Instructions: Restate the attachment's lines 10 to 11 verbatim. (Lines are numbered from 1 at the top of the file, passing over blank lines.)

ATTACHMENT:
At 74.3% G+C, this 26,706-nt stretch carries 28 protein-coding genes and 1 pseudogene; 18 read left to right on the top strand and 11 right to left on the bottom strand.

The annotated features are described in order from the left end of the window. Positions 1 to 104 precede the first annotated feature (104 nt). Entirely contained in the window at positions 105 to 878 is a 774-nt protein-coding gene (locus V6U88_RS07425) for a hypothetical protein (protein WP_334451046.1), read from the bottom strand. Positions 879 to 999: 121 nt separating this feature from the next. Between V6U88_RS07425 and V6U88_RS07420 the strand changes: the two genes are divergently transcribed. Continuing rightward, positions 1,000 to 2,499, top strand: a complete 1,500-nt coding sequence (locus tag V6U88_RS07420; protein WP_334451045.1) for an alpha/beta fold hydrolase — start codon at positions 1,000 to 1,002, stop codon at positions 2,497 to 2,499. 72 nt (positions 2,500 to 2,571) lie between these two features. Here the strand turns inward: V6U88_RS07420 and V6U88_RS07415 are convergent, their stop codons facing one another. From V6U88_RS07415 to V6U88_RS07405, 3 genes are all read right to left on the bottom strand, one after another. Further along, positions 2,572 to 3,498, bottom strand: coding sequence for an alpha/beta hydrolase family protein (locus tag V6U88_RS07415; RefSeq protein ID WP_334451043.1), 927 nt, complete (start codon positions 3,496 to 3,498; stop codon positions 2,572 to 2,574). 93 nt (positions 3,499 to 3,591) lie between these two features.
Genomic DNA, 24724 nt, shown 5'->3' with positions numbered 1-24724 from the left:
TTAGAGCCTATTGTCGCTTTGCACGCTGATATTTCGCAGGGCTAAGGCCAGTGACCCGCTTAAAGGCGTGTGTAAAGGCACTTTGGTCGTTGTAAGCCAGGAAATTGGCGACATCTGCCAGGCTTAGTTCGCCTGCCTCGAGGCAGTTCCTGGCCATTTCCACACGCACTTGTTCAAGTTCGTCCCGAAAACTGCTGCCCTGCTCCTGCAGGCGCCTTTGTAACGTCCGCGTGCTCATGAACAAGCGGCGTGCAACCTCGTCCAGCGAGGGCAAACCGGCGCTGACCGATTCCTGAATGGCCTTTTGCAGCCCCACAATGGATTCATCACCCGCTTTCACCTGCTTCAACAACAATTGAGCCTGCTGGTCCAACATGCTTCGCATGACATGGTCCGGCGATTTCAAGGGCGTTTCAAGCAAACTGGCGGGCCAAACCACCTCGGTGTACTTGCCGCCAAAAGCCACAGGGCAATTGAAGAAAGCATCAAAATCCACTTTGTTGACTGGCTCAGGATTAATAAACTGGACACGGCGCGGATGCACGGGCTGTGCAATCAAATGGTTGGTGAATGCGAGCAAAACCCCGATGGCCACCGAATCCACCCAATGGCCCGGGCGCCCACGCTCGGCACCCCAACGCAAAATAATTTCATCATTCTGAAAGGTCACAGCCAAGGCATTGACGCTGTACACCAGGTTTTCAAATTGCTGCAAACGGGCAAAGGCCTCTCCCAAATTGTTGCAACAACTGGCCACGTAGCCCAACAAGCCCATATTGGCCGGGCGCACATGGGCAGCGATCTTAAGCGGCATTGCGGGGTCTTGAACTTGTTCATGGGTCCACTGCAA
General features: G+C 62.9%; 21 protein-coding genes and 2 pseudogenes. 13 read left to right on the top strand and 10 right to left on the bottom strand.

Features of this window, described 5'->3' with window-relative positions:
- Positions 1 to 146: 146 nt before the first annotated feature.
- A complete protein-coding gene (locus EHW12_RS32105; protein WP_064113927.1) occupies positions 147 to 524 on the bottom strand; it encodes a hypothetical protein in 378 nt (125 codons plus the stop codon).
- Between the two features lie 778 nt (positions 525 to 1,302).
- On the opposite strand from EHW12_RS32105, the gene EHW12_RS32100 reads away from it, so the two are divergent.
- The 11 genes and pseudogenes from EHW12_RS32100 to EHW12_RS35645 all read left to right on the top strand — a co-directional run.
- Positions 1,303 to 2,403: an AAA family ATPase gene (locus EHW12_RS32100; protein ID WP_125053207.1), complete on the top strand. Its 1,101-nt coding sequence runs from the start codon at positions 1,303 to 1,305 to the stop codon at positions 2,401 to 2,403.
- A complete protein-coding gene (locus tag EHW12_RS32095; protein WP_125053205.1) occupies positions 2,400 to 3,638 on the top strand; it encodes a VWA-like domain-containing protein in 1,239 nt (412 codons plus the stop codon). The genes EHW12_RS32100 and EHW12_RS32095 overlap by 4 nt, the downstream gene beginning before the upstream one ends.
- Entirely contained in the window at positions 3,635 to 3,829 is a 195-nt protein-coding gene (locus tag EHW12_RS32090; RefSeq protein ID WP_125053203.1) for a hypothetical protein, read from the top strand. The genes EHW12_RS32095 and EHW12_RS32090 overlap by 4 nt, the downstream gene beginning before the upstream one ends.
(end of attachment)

- On the opposite strand from EHW12_RS32105, the gene EHW12_RS32100 reads away from it, so the two are divergent.
- The 11 genes and pseudogenes from EHW12_RS32100 to EHW12_RS35645 all read left to right on the top strand — a co-directional run.